I swore, and tried to change my voice before continuing. "Yeah, um, I broke in and stabbed this guy."
Carla didn't seem fazed. "Why did you—how did you get this radio?"
"It's his wife's radio, that's why." I threw the thing on the ground.
I looked down at him, knowing this might be my last chance. The wound looked horrible. I dropped my guard, for once being really open. "I'm sorry, Harve."
"Don't be." His bloody hands gripped the gauze. "I've been trying to protect you. You have to...."
"I have to stay here. You need me." Everything I had—job, reputation, freedom—would vanish as soon as the authorities arrived. They would arrest me for this stabbing, for attempted murder. They would figure out that I was Fiona, would want to ask about my boyfriend's death, maybe even my Dad's. But, I could not leave—could I? Of course not.
"No, no you don't. Get away, be free."
My will bled out of me. He would survive, I hoped. He would get all the help he could possibly get. My leaving would change nothing. "You hold that bandage. Don't let any more blood out than you have to."
His voice rasped. "I, ah, promise." He gasped at a flash of pain.
I bolted for the door. I threw the door open. The tires squealed and the cruiser door slapped closed as I raced away.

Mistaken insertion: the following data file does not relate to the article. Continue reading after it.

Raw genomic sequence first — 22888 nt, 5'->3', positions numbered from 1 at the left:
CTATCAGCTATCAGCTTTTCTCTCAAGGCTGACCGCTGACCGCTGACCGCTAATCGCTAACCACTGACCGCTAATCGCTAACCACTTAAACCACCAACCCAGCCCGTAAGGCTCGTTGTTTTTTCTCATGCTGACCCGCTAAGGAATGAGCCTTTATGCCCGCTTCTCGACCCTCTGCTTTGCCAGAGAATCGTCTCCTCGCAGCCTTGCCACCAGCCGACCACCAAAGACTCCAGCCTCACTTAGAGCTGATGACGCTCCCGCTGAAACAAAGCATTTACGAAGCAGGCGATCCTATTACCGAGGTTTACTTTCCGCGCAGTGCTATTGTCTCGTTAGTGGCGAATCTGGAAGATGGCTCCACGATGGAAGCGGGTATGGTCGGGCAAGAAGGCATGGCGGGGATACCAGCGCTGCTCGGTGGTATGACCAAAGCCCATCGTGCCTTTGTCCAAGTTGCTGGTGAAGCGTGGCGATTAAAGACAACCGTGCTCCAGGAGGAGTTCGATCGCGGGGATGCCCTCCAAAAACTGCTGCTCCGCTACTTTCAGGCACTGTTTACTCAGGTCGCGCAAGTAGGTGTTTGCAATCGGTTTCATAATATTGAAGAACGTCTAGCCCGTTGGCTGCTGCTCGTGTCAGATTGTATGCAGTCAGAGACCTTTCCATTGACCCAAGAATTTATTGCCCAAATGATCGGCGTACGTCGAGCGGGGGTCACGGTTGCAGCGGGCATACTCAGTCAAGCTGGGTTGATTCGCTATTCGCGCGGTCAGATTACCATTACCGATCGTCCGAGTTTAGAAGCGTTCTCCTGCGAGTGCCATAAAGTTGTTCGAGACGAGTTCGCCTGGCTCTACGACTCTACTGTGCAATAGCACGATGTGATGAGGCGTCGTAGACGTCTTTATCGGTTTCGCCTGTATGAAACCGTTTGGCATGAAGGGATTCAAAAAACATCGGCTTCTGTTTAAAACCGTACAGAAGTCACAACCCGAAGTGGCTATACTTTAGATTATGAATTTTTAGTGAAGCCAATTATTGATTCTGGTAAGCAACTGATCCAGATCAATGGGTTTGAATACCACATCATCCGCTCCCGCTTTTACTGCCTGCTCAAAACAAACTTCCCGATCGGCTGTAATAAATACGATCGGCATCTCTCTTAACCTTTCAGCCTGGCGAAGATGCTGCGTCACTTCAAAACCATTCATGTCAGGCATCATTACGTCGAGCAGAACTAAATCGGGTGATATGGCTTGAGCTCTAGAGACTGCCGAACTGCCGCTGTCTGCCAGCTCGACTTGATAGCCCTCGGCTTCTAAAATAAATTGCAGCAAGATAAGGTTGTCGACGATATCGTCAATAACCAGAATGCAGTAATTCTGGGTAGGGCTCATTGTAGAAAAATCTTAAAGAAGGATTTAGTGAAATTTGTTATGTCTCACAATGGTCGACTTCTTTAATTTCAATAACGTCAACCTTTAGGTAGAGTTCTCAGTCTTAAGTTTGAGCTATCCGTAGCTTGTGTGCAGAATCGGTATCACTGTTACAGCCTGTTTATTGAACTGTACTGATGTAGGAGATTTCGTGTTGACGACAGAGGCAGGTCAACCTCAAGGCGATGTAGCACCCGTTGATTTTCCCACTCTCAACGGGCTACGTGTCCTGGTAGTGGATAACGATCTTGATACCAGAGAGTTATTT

I hid in a closet, listening.
"There's no shame in being an abused spouse." Sharon leaned over Harvey's hospital bed. "Can happen to anybody."
He shifted, and groaned. A second later, he took a deep breath.
I knew the look Sharon gave him, supportive and full of compassion. I taught her that. "You love her. I understand. It’s going to take some time. I'll leave my card here in case there's anything you want to tell me, later." Then, Sharon left.
She didn't believe a word he had said. I couldn’t blame her. Harvey never lied much. That story about a woman burglar that stabbed him and called an ambulance, would never win awards for credibility. But, mercifully, she had left. My hands ached to hold his.
I watched him lay there staring at the cool blue curtains, probably the most relaxing thing he'd seen in weeks. "How are you holding up?"
He perked up, almost smiling.